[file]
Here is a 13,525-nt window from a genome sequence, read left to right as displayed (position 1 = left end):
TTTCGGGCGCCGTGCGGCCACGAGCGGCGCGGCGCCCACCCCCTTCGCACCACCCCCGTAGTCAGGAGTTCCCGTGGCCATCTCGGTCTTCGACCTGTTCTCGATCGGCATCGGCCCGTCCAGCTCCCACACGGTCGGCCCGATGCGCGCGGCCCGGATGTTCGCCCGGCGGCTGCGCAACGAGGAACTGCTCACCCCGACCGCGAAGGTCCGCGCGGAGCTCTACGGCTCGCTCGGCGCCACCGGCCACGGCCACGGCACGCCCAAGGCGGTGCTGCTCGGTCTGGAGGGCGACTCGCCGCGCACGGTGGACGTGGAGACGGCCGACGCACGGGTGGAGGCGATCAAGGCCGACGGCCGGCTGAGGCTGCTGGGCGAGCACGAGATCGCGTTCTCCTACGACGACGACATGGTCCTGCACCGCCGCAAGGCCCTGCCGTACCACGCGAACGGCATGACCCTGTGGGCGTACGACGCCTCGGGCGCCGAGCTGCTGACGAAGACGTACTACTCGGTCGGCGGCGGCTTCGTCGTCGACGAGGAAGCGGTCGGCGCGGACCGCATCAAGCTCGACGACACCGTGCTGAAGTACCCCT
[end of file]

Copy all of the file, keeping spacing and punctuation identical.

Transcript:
Here is a 13,525-nt window from a genome sequence, read left to right as displayed (position 1 = left end):
TTTCGGGCGCCGTGCGGCCACGAGCGGCGCGGCGCCCACCCCCTTCGCACCACCCCCGTAGTCAGGAGTTCCCGTGGCCATCTCGGTCTTCGACCTGTTCTCGATCGGCATCGGCCCGTCCAGCTCCCACACGGTCGGCCCGATGCGCGCGGCCCGGATGTTCGCCCGGCGGCTGCGCAACGAGGAACTGCTCACCCCGACCGCGAAGGTCCGCGCGGAGCTCTACGGCTCGCTCGGCGCCACCGGCCACGGCCACGGCACGCCCAAGGCGGTGCTGCTCGGTCTGGAGGGCGACTCGCCGCGCACGGTGGACGTGGAGACGGCCGACGCACGGGTGGAGGCGATCAAGGCCGACGGCCGGCTGAGGCTGCTGGGCGAGCACGAGATCGCGTTCTCCTACGACGACGACATGGTCCTGCACCGCCGCAAGGCCCTGCCGTACCACGCGAACGGCATGACCCTGTGGGCGTACGACGCCTCGGGCGCCGAGCTGCTGACGAAGACGTACTACTCGGTCGGCGGCGGCTTCGTCGTCGACGAGGAAGCGGTCGGCGCGGACCGCATCAAGCTCGACGACACCGTGCTGAAGTACCCCT